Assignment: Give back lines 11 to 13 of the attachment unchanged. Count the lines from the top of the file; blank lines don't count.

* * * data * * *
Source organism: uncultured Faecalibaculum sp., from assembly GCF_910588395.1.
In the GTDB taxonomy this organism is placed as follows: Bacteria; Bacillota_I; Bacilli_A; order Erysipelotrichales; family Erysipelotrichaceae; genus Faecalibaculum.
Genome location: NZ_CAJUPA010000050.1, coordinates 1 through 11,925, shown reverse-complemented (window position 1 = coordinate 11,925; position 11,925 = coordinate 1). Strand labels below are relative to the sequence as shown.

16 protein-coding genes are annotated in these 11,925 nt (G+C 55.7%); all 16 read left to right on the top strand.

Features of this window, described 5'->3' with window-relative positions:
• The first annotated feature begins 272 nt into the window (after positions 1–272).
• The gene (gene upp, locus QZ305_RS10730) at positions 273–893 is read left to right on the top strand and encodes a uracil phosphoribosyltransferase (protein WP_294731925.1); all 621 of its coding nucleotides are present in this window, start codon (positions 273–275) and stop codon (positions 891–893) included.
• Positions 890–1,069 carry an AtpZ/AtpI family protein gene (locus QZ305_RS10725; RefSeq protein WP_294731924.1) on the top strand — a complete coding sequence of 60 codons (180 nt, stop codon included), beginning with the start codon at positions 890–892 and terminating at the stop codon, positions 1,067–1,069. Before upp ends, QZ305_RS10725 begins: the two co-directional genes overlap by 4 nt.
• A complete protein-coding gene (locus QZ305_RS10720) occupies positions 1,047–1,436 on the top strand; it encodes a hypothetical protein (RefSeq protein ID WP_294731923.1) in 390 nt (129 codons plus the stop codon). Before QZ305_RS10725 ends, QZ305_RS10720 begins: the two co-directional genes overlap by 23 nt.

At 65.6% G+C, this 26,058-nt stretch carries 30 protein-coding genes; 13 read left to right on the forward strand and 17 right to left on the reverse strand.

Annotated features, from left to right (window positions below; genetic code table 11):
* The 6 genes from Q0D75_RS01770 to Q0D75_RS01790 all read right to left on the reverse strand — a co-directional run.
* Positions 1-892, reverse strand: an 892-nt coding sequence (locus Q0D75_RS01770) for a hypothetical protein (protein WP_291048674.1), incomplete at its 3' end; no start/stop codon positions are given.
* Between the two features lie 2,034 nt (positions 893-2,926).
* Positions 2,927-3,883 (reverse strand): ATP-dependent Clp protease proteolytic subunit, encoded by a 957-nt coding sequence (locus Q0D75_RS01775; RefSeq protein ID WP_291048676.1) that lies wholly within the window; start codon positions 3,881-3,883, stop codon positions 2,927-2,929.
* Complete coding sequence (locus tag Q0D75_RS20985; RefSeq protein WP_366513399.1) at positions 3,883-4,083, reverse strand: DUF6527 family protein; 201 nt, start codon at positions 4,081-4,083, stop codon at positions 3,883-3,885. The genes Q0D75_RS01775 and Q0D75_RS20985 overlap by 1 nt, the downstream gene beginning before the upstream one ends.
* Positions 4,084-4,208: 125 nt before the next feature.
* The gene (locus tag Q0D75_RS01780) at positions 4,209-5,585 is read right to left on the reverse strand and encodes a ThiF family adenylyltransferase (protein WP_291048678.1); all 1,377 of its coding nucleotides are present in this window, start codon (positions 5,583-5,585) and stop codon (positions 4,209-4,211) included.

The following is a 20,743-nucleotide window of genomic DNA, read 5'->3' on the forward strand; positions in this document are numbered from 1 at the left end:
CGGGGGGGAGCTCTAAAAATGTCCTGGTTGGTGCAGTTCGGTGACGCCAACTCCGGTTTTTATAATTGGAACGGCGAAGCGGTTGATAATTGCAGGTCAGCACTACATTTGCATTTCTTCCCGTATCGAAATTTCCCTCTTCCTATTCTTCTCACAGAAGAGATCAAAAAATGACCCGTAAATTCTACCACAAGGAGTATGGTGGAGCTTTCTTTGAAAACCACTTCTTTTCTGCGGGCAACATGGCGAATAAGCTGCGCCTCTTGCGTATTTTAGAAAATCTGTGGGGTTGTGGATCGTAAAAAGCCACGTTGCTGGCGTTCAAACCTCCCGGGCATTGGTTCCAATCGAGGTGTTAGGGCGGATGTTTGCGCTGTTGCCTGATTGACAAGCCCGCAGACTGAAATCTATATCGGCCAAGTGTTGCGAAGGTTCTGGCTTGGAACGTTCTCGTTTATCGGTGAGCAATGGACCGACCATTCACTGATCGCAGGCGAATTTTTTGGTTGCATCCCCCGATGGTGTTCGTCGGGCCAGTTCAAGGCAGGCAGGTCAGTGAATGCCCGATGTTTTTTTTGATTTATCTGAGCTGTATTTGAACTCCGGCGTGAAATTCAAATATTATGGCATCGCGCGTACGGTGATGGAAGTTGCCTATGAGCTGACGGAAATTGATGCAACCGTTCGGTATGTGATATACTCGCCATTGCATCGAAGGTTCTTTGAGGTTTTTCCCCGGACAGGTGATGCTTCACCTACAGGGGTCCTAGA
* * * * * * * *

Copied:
Annotated features, from left to right (window positions below; genetic code table 11):
* The 6 genes from Q0D75_RS01770 to Q0D75_RS01790 all read right to left on the reverse strand — a co-directional run.
* Positions 1-892, reverse strand: an 892-nt coding sequence (locus Q0D75_RS01770) for a hypothetical protein (protein WP_291048674.1), incomplete at its 3' end; no start/stop codon positions are given.